A falling knife?

Saturday, September 30, 2006

ORLANDO, Fla. - Rotech's share prices have plummeted since the start of 2006 and analysts are baffled as to why the company can't find its footing.
Since January, Rotech's share price has plunged 93%, from $16.40 to $1.40 as of Aug. 25. The company reported losses of $433.7 million for the first six months of 2006, compared to a loss of $1.9 million the previous year.
"I'm at a loss to explain what's going on there," said healthcare consultant Schuyler Hoss. "They have not hit the numbers they promised the investment community and they are taking a pounding as a result."
Multiple reimbursement cuts, changes to budesonide billing codes and payment methodology, and a violation of its debt covenant have resulted in downward revisions of both revenue and earnings, said Tyson Gregor, an analyst with Boston-based Provident Health Partners.
"These hardships are causing concerns about internal operations and the company's future ability to pay off its interest expense and generate positive cash flow," said Gregor. "Any additional headwinds would put a serious strain on the company's liquidity."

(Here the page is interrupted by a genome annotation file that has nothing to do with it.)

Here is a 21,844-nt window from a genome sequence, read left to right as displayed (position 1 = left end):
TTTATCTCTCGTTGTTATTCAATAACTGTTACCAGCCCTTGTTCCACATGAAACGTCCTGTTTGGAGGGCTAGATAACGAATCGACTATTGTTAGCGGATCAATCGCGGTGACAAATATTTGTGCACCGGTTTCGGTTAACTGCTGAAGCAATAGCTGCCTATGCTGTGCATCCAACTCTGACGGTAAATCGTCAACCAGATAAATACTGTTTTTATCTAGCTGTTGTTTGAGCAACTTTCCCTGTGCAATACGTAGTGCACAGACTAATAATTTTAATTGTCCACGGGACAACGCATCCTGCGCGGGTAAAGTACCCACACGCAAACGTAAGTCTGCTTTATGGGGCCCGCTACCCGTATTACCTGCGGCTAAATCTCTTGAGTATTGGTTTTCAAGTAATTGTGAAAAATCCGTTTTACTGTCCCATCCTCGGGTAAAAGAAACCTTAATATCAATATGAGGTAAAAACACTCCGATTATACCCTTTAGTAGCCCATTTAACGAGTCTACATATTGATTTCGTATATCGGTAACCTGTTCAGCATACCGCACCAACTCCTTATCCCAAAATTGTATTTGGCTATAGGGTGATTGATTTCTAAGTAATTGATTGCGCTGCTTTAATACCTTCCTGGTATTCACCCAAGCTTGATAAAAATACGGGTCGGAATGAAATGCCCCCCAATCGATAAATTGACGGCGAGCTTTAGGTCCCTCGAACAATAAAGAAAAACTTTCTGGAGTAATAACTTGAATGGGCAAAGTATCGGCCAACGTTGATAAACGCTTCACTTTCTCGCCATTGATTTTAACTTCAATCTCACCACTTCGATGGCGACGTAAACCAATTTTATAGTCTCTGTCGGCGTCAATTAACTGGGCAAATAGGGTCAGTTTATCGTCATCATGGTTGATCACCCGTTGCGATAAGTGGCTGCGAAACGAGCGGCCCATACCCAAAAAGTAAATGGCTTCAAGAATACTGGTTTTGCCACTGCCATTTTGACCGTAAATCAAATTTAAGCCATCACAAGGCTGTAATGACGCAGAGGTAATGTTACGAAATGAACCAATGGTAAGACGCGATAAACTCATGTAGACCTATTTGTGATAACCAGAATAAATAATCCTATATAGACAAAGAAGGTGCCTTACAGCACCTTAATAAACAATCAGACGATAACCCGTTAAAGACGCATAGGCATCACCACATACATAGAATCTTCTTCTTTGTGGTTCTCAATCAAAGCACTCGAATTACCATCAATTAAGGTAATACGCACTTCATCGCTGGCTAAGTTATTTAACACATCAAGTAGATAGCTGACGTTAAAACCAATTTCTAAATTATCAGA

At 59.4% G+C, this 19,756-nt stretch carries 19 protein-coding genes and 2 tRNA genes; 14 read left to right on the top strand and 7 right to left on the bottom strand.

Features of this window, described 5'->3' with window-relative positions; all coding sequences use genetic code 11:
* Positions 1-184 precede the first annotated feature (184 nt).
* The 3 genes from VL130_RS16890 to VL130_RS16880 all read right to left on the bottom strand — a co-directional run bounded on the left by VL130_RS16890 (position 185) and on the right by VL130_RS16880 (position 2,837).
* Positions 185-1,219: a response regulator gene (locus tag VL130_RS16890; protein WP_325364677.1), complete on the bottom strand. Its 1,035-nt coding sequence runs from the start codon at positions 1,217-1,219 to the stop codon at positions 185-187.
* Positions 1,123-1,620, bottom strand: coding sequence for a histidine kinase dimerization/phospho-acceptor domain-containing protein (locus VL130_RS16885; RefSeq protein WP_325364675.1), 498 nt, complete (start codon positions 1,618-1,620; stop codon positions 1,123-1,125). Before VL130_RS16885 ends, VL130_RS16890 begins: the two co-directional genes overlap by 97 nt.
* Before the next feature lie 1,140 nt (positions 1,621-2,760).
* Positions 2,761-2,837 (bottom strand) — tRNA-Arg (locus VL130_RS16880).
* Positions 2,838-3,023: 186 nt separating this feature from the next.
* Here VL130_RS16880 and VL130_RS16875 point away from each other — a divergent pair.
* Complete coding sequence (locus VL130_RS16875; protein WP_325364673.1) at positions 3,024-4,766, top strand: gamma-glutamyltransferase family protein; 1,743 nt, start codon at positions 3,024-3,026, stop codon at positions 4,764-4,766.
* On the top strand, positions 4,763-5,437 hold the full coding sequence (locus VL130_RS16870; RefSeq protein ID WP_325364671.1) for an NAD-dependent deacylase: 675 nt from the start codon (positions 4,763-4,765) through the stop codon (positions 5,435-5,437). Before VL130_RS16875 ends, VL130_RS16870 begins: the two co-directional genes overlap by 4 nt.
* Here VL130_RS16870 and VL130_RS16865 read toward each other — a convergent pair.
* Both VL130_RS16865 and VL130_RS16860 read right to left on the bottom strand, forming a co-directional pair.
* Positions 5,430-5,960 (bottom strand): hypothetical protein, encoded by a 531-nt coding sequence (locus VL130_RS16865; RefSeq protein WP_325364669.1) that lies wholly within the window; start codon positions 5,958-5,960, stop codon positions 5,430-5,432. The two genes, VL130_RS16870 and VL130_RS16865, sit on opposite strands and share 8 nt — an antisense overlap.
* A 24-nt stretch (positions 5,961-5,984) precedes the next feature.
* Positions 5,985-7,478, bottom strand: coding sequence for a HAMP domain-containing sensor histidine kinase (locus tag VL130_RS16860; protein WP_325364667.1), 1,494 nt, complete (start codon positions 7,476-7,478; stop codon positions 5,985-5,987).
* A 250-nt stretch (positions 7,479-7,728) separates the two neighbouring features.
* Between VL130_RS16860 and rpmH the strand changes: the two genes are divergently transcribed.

With its heavy dependence on respiratory--87.5% of net revenues for the first half of 2006--Rotech is highly sensitive to reimbursement changes, say insiders.
A new billing code that went into effect Jan. 1 reduced reimbursement for compounded budesonide from $4.40 per dose to 20 cents per dose, which the company blamed for a 55% drop in first quarter shares.
"Everybody else saw that coming six months ahead of time and changed," said Rick Glass, president of Steven Richards & Associates.
Rotech's compounding woes were exacerbated by an Aug. 9 letter from the Food and Drug Administration warning the company to stop compounding medications.
The company disagreed with the FDA but said it would begin switching over 30,000 patients. "I think it looks bad they rolled over like that," said one industry watcher. "I think they should have taken a stand."
There is speculation among industry watchers that Rotech could file bankruptcy or go on the block, but with its liquidity restraints limiting its growth ability, finding a buyer could prove tough, said Gregor.
Bob Leonard, an M&A associate with Pittsburgh-based Braff Group agreed Rotech could have trouble finding a buyer.
"There's an old saying in the stock market: Never try to catch a falling knife," said Leonard. "This one might be a falling knife."